177in the reconstruction of the control flow graph and in the translation of
     178high level constraints into low level constraints. The second potentially
     179important advantage is that, once we are dealing with the source language,
     180we can augment the precision of our dataflow analysis by combining together
     181functional and non functional invariants. This is what we attempted with
     182the CerCo Cost Annotating Frama-C Plug-In. The Frama-C architecture allows
     183several plug-ins to perform all kind of static analisys on the source code,
     184reusing results from other plug-ins and augmenting the source code with their
     185results. The techniques are absolutely not limited to linear algebra and
     186abstract interpretation, and the most important plug-ins call domain specific
     187and general purpose automated theorem provers to close proof obligations of
     188arbitrary shape and complexity.
     190In principle, the extended flexibility of the analysis should allow for a major
     191advantage of our technique in terms of precision, also
     192considering that all analysis used in traditional WCET can still be implemented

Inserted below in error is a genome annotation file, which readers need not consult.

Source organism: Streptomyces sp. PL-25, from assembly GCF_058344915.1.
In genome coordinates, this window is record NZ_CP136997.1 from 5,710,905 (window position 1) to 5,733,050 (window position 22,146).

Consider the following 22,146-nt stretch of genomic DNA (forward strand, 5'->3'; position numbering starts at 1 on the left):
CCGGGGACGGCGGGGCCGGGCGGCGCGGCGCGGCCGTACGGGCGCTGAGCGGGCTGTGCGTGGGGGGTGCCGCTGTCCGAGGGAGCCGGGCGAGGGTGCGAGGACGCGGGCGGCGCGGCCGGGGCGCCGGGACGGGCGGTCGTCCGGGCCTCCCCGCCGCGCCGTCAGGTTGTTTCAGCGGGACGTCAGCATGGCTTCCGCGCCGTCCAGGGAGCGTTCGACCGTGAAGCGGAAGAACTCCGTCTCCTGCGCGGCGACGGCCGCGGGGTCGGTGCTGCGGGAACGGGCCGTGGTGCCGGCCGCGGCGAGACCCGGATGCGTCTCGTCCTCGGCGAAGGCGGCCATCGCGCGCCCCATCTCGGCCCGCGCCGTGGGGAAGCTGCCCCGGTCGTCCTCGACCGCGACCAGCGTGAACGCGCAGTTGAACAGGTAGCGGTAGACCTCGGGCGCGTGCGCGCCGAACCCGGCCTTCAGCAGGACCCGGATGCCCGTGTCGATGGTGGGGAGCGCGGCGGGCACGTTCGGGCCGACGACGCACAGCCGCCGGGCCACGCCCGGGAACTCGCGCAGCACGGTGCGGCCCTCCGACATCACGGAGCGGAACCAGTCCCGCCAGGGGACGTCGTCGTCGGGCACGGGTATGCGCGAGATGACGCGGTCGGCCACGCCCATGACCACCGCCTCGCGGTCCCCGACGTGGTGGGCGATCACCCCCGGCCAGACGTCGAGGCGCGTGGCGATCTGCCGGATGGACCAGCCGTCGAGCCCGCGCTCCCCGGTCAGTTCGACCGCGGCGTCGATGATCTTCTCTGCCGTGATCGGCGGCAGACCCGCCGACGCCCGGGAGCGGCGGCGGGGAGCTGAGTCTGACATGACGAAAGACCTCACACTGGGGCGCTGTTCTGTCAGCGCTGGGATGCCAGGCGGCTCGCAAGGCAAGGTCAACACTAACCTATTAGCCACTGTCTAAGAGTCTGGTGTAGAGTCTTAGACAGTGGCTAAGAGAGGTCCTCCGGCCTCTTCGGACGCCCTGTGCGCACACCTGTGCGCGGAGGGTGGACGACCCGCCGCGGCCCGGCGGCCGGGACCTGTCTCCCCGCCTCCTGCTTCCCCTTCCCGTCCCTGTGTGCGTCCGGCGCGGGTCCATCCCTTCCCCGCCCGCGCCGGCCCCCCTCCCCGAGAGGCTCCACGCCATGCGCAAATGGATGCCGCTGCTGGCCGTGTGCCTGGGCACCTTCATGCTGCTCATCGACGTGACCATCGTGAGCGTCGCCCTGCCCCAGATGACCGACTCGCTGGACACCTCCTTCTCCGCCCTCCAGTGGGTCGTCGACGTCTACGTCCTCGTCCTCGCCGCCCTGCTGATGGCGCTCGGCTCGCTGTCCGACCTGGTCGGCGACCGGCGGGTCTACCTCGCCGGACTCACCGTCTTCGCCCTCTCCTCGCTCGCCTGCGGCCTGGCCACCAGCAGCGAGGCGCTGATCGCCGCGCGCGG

193as plug-ins. In particular, the target we have in mind are systems that are
     194both (hard) real time and safety critical. Being safety critical, we can already
     195expect them to be fully or partially specified at the functional level.
     196Therefore we expect that the additional functional invariants should allow to
     197augment the precision of the cost bounds, up to the point where the parametric
     198cost bound is fully precise.
     199In practice, we have not had the time to perform extensive
     200comparisons on the kind of code used by industry in production systems.
     201The first middle term improvement of CerCo would then consist in this kind
     202of analysis, to support or disprove our expectations. In the case where our
     203technique remains promising, the next long term improvement would consist in
     204integrating in the Frama-C plug-in ad-hoc analysis and combinations of analysis
     205that would augment the coverage of the efficiency of the cost estimation
     208\subsection{Static analysis of basic blocks}